Film in Action
Film in Action is a resource book which aims to demonstrate to teachers how film can become an essential part of their teaching. It achieves this in great detail, comprehensively covering all the different aspects that a teacher and/or institution will need to take into account before following the author’s advice and challenging themselves “to reflect on the role of film in society, in our educational system and in language learning” (p. 7).
The book is divided into three sections, the first of which introduces the idea that film is not just a passive art form, but has the capacity to inspire students as well as helping them improve their linguistic skills. The history of using film in education is explained, concentrating on the key literacies which can be developed. Donaghy also tackles head on the commonly held misconception that the moving image is directly responsible for a decline in more traditionally conceived literacy. He then goes on to describe in some detail the benefits as he sees them for using film in education and exactly how the films should be used to ensure a pedagogically sound lesson.
In the second part of the book, he provides us with a wide variety of activities, ranging from helping the students to reflect on a film they have seen to producing their own. He skilfully gives the teacher a selection of motivating lesson activities so they can choose from anywhere in this process depending on what they want to achieve in their lessons. The book ends in the third part with a look at how film can be used as part of a wider syllabus, including detailed descriptions of how to run a film club or course, and how students can create their own short films.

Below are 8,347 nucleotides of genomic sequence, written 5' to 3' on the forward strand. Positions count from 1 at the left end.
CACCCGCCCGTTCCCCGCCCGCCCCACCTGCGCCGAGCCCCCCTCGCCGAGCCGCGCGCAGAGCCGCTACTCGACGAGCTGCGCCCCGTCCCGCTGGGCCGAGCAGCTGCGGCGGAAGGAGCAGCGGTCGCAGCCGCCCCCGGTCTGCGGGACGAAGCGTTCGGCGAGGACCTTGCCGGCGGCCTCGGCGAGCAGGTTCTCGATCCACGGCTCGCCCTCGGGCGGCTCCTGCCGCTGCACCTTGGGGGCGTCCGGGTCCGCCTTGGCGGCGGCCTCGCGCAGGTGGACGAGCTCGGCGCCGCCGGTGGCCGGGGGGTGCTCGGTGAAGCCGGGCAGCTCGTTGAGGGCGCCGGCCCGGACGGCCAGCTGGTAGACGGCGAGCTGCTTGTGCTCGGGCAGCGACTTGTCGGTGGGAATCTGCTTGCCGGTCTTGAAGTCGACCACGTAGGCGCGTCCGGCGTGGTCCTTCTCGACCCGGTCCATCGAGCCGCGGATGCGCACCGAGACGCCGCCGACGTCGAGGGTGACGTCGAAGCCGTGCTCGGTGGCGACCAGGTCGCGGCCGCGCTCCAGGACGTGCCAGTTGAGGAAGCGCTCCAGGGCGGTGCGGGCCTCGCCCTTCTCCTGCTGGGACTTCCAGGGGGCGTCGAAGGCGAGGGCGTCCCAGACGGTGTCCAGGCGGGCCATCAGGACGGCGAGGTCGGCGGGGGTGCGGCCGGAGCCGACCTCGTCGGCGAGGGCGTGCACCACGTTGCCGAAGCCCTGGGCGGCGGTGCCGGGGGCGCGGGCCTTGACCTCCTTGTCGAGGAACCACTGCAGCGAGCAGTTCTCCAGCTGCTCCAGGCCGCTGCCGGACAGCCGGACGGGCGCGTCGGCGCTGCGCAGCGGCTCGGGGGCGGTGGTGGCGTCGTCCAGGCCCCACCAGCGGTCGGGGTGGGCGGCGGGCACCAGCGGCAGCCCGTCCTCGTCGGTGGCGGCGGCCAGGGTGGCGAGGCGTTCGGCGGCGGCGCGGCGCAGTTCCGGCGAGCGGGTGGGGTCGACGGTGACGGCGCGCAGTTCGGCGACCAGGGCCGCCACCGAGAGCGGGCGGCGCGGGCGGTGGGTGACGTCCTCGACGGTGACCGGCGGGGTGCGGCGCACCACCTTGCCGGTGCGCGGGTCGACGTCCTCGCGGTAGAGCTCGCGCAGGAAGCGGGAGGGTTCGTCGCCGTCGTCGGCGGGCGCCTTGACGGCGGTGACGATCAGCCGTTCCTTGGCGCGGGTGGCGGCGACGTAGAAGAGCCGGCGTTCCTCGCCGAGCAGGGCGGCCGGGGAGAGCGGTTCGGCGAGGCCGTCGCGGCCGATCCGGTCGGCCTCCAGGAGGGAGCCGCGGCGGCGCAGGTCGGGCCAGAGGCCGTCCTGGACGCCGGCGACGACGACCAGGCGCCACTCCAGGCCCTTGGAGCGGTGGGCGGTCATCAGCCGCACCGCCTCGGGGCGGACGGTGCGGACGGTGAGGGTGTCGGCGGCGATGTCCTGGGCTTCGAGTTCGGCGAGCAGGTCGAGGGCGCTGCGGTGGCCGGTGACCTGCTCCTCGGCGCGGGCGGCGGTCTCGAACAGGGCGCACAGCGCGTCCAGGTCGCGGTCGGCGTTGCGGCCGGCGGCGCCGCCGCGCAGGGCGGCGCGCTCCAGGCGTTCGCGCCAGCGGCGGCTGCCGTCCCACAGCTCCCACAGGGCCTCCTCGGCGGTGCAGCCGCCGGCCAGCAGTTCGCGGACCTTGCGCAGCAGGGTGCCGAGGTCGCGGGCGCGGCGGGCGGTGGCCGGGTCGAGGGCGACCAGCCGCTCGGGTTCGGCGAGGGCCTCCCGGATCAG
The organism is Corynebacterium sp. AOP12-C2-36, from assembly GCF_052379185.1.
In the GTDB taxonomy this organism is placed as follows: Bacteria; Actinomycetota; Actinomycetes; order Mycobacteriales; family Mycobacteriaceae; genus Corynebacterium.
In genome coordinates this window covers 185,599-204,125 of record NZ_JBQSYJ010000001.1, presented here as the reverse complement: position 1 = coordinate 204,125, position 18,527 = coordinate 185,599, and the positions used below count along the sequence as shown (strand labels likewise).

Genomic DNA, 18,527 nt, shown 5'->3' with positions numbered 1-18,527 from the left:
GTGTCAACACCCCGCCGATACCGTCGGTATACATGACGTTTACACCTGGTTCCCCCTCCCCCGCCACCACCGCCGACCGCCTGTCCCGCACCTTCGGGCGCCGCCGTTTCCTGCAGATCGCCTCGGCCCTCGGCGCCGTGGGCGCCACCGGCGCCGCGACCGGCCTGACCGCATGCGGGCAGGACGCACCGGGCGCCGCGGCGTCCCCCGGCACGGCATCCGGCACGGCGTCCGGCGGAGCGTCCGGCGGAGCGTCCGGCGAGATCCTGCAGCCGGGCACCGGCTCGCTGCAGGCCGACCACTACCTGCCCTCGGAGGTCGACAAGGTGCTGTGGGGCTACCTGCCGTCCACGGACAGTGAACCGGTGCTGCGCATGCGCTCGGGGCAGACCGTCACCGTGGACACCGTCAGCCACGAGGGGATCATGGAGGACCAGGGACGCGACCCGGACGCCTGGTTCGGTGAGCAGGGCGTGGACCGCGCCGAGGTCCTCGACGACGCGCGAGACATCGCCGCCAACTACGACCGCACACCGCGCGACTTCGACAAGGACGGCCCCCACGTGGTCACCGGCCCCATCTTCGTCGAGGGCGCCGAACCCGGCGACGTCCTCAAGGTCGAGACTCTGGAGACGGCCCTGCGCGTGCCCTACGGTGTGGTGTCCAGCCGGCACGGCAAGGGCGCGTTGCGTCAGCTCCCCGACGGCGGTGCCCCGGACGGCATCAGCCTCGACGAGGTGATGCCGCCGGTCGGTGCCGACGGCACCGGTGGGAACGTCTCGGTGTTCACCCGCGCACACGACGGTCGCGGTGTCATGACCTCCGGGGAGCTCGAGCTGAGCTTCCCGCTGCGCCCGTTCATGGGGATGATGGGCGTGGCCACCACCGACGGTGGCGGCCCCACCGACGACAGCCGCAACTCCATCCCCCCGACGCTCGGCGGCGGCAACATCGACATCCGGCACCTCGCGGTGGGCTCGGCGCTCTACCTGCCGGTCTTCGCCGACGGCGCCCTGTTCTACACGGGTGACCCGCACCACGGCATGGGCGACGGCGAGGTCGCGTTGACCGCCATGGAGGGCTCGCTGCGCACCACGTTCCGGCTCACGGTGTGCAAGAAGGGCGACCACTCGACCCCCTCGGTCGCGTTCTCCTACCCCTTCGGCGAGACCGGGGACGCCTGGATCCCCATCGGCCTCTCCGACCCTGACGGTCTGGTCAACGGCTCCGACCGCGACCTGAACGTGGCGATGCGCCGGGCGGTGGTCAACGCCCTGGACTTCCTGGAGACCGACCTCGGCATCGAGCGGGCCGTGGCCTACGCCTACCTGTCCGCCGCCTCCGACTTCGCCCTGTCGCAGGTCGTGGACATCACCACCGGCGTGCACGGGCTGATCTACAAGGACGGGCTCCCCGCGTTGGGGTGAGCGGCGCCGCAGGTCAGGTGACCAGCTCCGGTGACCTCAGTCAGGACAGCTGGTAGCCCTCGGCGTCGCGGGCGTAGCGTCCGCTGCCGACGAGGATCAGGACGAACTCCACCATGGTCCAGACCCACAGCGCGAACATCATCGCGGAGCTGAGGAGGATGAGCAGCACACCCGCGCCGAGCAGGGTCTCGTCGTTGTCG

There’s much to admire in Film in Action, but what most appeals to me, besides the excellent array of activities that I’m sure to use in my own lessons, is Donaghy’s emphasis on a critical engagement with the medium. In my own experience, I’ve observed over the years in very different cultures a serious lack of ability to engage with different types of texts in a critical way. Essentially, what often happens if I ask a student what they thought of a particular book, film, TV show, or article is that I normally receive a very shallow response, not much beyond ‘I liked it’ or ‘I didn’t like it’.
The fact that this occurs is not a failing in language teaching, but in education in general. The media is a hugely important element in modern life, absolutely crucial in shaping our modern world, and as educators we are failing our students if we leave them unequipped to be able to interact with this reality critically. By emphasising this crucial aspect of using film in the classroom, Donaghy creates a compelling argument for including it in lesson design.
“To place moving image texts at the centre of the language learning agenda” (p. 27) is one of the goals of this book, and as the author admits, it’s an ambitious one. While I don’t necessarily agree that film should be at the centre, I certainly agree that its position should be greatly enhanced. In my view, the medium, short films in particular, offer great potential for enhancing language learning, and this book does an excellent job at providing a thorough and all-encompassing overview of exactly why.